Initially, planes and ships from 14 countries searched areas of the South China Sea but ended in late April. Now, the search resumed. “It’s unprecedented in terms of doing a survey of this size and in this remote location.”, said Stuart Minchin, head of the Environmental Geoscience Division of Geoscience Australia, the agency overseeing the mapping process at low resolution which is necessary for guidance of the underwater sonar search in the upcoming phase.
The GO Phoenix, the first of three ships that will spend up to a year hunting for the wreckage far off Australia’s west coast. Two other ships, which have been provided by Dutch contractor Fugro are expected to join later this month. Sonar, video cameras and jet fuel sensors will be used on the new search. Sonar devices will be dragging through the water about 100 metres (330 feet) above the seabed to hunt for the wreckage. Australian Transport Safety Bureau Is leading the search.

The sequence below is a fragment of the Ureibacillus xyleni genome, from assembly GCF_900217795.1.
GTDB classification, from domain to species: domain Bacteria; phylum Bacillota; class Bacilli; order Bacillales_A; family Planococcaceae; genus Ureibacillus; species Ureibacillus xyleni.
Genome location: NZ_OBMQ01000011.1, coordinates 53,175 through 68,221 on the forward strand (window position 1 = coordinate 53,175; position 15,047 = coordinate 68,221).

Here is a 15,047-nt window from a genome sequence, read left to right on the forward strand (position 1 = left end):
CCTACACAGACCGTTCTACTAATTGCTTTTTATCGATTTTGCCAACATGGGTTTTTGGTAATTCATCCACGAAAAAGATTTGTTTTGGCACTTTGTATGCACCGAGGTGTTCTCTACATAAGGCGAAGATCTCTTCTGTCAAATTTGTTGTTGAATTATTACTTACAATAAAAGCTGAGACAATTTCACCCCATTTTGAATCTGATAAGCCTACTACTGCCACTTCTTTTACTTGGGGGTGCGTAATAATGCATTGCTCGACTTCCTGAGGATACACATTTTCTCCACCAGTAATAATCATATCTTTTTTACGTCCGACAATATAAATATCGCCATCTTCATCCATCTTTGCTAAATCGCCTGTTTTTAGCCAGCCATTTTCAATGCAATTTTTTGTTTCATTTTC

Chief Commissioner Martin Dolan expressed cautious optimism that the plane will eventually be found.